Mikhail Artemyevich Muravyov
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|Mikhail Artemyevich Muravyov|
September 25, 1880|
Burdukovo, Kostroma Governorate, Russian Empire
|Died||July 11, 1918
Simbirsk, Russian SFSR
|Allegiance||Russian Empire, Russian SFSR|
|Service/branch||Tsar's Army, Red Army|
|Years of service||1904–1918|
|Commands held||company of 122nd Tambov Infantry Regiment
Petrograd Military District
Armed forces against Kerensky
Chief of Staff for Antonov-Ovseyenko
Group of forces onto Kiev
Armed forces of Odessa
Red Army East Front
Simbirsk separatist forces
World War I
Russian Civil War
He was born in a village of Burdukovo, near Vetluga Kostroma Governorate to a peasant family. In 1898 he entered the army, serving in the Russo-Japanese War and World War I, in which he was a lieutenant colonel on the Southwestern Front.
After the February Revolution he organized volunteer units to continue the war, but he became disaffected from the Provisional Government and joined the Left Socialist-Revolutionaries. During the October Revolution he defended Petrograd against the forces of Alexander Kerensky.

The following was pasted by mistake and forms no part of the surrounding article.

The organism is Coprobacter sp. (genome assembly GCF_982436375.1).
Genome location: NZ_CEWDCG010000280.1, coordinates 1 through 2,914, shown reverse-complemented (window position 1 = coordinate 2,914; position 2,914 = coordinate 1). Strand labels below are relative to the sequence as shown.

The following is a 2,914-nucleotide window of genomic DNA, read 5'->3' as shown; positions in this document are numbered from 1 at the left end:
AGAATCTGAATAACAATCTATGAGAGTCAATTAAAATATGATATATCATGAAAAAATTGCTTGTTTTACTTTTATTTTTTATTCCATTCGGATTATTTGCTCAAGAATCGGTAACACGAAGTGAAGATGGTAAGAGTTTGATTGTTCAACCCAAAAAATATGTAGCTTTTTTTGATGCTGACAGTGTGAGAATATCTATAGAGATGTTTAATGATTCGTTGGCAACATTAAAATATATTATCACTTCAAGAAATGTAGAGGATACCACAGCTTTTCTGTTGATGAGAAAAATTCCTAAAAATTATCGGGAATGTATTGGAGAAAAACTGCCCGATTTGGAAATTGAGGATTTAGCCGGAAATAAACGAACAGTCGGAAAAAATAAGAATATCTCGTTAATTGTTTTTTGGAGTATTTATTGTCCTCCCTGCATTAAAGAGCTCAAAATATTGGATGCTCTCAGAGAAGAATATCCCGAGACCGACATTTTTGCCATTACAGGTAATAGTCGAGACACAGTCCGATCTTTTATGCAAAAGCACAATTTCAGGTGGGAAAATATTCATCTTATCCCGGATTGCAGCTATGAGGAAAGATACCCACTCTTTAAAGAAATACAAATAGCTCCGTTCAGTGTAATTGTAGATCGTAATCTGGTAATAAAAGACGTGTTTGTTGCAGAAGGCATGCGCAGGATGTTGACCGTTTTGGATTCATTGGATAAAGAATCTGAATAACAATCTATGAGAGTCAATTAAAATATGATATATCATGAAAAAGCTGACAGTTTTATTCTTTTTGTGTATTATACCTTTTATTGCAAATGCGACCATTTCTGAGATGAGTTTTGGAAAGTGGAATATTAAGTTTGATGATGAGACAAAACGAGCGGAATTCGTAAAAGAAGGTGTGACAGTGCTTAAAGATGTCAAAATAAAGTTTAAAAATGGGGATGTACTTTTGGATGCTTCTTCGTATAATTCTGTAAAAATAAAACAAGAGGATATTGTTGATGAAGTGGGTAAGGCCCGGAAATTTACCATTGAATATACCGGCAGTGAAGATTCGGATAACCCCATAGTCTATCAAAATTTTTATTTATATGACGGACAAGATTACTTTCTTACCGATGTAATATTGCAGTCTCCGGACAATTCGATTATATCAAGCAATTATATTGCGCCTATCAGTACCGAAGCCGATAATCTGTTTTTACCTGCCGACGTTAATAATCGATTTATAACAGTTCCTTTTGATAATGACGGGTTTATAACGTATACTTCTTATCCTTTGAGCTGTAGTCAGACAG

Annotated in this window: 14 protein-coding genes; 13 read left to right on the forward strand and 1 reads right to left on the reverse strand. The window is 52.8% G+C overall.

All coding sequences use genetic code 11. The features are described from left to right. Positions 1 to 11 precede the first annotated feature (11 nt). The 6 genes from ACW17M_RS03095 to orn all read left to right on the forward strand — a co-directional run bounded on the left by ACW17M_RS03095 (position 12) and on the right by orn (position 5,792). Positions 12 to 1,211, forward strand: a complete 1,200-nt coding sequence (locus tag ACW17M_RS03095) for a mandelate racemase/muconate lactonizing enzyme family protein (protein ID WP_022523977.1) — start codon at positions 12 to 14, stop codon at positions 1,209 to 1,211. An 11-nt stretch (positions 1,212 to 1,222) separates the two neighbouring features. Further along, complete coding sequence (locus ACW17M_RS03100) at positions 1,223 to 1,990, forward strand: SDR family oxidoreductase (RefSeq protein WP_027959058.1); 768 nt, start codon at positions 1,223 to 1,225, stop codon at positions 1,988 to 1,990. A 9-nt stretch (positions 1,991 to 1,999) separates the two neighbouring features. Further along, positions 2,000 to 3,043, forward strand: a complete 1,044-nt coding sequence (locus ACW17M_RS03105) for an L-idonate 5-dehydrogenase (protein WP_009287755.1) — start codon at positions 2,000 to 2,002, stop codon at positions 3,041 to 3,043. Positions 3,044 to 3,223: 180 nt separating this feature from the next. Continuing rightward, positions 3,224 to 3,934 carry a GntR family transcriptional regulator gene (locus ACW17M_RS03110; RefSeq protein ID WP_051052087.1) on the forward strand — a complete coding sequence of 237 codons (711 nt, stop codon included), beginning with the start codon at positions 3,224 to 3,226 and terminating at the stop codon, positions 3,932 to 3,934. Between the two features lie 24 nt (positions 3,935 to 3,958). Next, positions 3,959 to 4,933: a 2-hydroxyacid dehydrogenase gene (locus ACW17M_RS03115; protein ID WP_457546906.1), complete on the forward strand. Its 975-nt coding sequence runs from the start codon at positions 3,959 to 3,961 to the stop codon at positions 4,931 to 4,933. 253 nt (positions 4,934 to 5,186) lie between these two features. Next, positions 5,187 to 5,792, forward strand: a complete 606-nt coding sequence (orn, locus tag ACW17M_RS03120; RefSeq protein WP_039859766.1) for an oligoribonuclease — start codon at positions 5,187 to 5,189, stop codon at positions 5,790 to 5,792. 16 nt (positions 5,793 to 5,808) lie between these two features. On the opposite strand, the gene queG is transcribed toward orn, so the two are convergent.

In January 1918 he led Red Guard units against the Central Rada of Ukraine and after the Battle of Kruty his forces took Kiev where they performed mass terror against the offices of the imperial army and pro-Ukrainian elements. Then his forces fought against the Don Cossack forces of General Kaledin.
However, after he had been named commander of the eastern front, fighting the Czechoslovak Legion, he heard of the Left SR uprising against the Bolsheviks in early July and rebelled, sailing down the Volga with a thousand men, hoping to take Simbirsk (Muravyov revolt). He was captured by the Bolsheviks, resisted arrest, and was shot while trying to draw a gun.